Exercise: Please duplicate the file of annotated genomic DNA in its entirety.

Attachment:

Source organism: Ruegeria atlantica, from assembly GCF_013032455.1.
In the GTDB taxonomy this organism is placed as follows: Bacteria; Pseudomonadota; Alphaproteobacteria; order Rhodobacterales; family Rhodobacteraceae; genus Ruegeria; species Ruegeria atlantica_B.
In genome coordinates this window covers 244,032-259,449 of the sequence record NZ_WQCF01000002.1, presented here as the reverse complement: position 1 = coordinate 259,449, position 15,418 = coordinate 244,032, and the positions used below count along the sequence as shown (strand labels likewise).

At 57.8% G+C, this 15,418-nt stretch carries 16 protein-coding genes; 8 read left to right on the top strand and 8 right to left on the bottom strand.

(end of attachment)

Source organism: Ruegeria atlantica, from assembly GCF_013032455.1.
In the GTDB taxonomy this organism is placed as follows: Bacteria; Pseudomonadota; Alphaproteobacteria; order Rhodobacterales; family Rhodobacteraceae; genus Ruegeria; species Ruegeria atlantica_B.
In genome coordinates this window covers 244,032-259,449 of the sequence record NZ_WQCF01000002.1, presented here as the reverse complement: position 1 = coordinate 259,449, position 15,418 = coordinate 244,032, and the positions used below count along the sequence as shown (strand labels likewise).

At 57.8% G+C, this 15,418-nt stretch carries 16 protein-coding genes; 8 read left to right on the top strand and 8 right to left on the bottom strand.